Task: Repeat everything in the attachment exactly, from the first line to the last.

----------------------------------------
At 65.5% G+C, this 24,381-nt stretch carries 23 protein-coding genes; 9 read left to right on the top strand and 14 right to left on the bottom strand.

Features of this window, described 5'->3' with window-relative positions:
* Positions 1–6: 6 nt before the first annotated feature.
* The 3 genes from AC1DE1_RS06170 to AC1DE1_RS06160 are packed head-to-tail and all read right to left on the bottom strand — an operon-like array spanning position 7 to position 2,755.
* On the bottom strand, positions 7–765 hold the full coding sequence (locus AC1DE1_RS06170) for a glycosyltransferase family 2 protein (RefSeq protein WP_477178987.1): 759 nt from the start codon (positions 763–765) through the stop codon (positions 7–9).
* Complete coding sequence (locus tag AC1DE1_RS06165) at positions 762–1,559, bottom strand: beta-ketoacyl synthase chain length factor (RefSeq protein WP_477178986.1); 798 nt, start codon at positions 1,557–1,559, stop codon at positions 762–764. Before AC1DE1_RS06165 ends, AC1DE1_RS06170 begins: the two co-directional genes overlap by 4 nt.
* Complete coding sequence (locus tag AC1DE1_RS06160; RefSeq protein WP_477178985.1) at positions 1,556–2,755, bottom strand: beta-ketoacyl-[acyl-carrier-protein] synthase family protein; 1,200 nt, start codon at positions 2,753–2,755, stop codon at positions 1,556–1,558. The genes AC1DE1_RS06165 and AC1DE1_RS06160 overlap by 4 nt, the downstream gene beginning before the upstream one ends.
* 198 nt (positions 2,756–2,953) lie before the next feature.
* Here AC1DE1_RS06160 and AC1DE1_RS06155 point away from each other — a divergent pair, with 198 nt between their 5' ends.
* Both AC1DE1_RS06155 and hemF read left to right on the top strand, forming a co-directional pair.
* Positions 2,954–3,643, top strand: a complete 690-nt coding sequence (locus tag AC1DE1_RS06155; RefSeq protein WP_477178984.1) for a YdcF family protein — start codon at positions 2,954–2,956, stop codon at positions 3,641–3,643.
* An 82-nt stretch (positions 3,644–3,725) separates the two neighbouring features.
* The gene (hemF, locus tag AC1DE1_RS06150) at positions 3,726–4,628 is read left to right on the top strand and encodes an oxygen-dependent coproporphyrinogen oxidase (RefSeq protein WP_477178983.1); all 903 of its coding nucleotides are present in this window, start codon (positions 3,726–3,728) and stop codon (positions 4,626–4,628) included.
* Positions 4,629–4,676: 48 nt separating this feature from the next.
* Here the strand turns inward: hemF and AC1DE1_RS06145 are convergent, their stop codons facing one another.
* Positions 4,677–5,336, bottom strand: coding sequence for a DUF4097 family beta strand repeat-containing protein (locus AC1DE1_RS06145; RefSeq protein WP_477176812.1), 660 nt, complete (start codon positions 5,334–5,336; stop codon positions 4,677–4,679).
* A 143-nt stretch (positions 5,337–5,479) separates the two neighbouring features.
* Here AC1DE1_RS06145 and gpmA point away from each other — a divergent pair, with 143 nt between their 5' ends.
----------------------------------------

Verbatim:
At 65.5% G+C, this 24,381-nt stretch carries 23 protein-coding genes; 9 read left to right on the top strand and 14 right to left on the bottom strand.

Features of this window, described 5'->3' with window-relative positions:
* Positions 1–6: 6 nt before the first annotated feature.
* The 3 genes from AC1DE1_RS06170 to AC1DE1_RS06160 are packed head-to-tail and all read right to left on the bottom strand — an operon-like array spanning position 7 to position 2,755.
* On the bottom strand, positions 7–765 hold the full coding sequence (locus AC1DE1_RS06170) for a glycosyltransferase family 2 protein (RefSeq protein WP_477178987.1): 759 nt from the start codon (positions 763–765) through the stop codon (positions 7–9).
* Complete coding sequence (locus tag AC1DE1_RS06165) at positions 762–1,559, bottom strand: beta-ketoacyl synthase chain length factor (RefSeq protein WP_477178986.1); 798 nt, start codon at positions 1,557–1,559, stop codon at positions 762–764. Before AC1DE1_RS06165 ends, AC1DE1_RS06170 begins: the two co-directional genes overlap by 4 nt.
* Complete coding sequence (locus tag AC1DE1_RS06160; RefSeq protein WP_477178985.1) at positions 1,556–2,755, bottom strand: beta-ketoacyl-[acyl-carrier-protein] synthase family protein; 1,200 nt, start codon at positions 2,753–2,755, stop codon at positions 1,556–1,558. The genes AC1DE1_RS06165 and AC1DE1_RS06160 overlap by 4 nt, the downstream gene beginning before the upstream one ends.
* 198 nt (positions 2,756–2,953) lie before the next feature.
* Here AC1DE1_RS06160 and AC1DE1_RS06155 point away from each other — a divergent pair, with 198 nt between their 5' ends.
* Both AC1DE1_RS06155 and hemF read left to right on the top strand, forming a co-directional pair.
* Positions 2,954–3,643, top strand: a complete 690-nt coding sequence (locus tag AC1DE1_RS06155; RefSeq protein WP_477178984.1) for a YdcF family protein — start codon at positions 2,954–2,956, stop codon at positions 3,641–3,643.
* An 82-nt stretch (positions 3,644–3,725) separates the two neighbouring features.
* The gene (hemF, locus tag AC1DE1_RS06150) at positions 3,726–4,628 is read left to right on the top strand and encodes an oxygen-dependent coproporphyrinogen oxidase (RefSeq protein WP_477178983.1); all 903 of its coding nucleotides are present in this window, start codon (positions 3,726–3,728) and stop codon (positions 4,626–4,628) included.
* Positions 4,629–4,676: 48 nt separating this feature from the next.
* Here the strand turns inward: hemF and AC1DE1_RS06145 are convergent, their stop codons facing one another.
* Positions 4,677–5,336, bottom strand: coding sequence for a DUF4097 family beta strand repeat-containing protein (locus AC1DE1_RS06145; RefSeq protein WP_477176812.1), 660 nt, complete (start codon positions 5,334–5,336; stop codon positions 4,677–4,679).
* A 143-nt stretch (positions 5,337–5,479) separates the two neighbouring features.
* Here AC1DE1_RS06145 and gpmA point away from each other — a divergent pair, with 143 nt between their 5' ends.